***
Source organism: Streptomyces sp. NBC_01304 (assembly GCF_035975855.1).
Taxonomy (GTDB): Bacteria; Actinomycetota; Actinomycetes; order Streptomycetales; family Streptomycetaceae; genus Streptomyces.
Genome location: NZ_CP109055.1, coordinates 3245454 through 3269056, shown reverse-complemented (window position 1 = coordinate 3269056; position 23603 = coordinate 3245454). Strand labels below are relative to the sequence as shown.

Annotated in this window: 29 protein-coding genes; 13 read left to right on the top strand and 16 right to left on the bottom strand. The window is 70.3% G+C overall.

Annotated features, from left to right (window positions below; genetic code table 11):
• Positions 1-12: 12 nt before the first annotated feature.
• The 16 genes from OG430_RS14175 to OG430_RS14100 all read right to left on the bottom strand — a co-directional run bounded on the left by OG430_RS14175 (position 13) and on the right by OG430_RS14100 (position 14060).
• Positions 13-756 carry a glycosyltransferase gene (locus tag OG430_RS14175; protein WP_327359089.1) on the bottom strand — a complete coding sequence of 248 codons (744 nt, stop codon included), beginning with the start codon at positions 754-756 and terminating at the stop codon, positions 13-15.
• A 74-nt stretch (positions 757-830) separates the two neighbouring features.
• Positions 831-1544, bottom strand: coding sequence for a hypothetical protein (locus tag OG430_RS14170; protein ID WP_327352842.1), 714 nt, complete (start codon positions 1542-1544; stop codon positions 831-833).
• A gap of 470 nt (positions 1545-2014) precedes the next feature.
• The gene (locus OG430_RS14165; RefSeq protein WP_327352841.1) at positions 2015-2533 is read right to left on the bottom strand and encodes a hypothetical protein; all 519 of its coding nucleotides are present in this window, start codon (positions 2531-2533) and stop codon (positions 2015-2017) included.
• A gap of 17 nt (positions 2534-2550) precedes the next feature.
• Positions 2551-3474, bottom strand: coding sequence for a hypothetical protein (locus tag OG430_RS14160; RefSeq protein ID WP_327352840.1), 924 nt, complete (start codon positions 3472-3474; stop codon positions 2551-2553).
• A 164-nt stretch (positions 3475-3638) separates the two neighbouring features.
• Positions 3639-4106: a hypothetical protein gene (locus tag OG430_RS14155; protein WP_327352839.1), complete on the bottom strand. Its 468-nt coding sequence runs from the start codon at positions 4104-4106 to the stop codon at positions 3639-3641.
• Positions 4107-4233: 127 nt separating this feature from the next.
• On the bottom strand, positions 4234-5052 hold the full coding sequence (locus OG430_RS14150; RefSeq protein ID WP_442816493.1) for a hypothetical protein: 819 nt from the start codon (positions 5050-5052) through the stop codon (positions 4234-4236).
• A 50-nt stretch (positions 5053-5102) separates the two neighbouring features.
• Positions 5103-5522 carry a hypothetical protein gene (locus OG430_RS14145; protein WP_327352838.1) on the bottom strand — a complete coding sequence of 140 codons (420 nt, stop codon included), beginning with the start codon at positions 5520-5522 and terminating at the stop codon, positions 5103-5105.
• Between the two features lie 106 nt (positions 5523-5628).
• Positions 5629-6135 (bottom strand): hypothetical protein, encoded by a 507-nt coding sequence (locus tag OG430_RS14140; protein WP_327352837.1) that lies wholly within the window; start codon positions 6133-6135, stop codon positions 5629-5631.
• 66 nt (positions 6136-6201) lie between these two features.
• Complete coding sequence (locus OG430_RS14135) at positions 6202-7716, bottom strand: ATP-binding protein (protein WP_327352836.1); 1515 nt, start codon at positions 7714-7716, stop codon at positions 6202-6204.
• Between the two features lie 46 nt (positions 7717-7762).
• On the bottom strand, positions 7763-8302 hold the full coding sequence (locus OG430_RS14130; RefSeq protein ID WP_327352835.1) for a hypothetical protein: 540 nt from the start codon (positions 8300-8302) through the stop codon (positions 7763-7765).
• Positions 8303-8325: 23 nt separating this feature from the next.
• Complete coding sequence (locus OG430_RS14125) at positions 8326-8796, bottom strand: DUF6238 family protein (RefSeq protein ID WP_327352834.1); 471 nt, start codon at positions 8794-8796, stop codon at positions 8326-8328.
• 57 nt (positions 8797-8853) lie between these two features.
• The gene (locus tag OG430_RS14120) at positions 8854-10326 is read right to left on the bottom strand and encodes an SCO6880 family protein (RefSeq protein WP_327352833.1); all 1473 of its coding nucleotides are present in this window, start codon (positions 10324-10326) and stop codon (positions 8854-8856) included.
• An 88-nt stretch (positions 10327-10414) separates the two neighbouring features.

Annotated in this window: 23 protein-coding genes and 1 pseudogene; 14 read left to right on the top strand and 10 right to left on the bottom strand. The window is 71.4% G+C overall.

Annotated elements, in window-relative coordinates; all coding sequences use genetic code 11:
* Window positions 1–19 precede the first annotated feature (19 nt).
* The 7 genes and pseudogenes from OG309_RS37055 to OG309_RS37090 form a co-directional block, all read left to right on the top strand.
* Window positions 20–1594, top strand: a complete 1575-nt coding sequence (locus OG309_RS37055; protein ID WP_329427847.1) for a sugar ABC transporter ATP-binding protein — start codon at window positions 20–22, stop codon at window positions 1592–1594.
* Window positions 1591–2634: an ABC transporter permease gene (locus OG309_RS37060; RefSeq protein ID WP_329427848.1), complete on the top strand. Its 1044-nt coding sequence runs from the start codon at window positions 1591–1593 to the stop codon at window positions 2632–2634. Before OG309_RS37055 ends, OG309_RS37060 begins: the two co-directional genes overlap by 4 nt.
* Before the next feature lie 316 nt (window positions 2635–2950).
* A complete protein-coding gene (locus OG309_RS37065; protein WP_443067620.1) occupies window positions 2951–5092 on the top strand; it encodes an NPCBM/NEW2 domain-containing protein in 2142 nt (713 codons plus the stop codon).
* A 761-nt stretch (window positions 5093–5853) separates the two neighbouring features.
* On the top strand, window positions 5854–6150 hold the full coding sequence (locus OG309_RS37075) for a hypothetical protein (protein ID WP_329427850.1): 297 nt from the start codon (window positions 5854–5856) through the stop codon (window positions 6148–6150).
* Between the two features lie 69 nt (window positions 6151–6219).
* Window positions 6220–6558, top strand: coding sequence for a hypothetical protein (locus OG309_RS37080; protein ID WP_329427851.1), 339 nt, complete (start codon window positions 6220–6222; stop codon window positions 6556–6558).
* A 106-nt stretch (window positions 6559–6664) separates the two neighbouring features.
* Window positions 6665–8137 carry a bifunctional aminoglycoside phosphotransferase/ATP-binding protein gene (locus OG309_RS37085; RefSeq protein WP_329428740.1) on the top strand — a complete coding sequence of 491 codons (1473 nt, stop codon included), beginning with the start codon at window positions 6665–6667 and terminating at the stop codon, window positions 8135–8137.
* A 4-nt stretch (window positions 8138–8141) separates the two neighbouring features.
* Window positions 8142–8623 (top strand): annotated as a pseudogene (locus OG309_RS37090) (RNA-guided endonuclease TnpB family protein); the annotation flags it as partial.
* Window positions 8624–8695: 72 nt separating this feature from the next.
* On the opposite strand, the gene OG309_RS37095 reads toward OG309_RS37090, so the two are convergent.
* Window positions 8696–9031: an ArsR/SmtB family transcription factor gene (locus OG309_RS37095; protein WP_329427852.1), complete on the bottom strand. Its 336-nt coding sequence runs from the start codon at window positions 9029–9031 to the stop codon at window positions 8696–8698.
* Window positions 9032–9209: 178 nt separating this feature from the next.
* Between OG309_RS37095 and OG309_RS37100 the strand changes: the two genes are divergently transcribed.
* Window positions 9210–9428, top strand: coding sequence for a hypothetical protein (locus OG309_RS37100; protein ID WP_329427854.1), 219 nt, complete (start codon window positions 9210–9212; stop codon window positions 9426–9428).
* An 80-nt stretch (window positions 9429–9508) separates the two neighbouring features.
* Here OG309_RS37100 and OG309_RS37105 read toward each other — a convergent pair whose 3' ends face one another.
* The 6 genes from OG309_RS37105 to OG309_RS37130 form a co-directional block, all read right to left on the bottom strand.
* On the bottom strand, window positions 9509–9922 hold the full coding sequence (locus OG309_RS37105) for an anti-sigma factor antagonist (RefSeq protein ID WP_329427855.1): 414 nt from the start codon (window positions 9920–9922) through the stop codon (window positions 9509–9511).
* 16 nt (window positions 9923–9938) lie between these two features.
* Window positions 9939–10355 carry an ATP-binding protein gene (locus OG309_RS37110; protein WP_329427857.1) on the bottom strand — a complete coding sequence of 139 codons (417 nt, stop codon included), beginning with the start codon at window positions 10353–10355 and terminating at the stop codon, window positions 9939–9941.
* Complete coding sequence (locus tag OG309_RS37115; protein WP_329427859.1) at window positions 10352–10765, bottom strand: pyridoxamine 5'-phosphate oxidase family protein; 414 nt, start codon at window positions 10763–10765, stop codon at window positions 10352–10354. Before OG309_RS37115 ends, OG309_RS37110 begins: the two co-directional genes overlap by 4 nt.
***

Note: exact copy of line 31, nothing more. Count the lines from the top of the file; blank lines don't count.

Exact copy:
• An 88-nt stretch (positions 10327-10414) separates the two neighbouring features.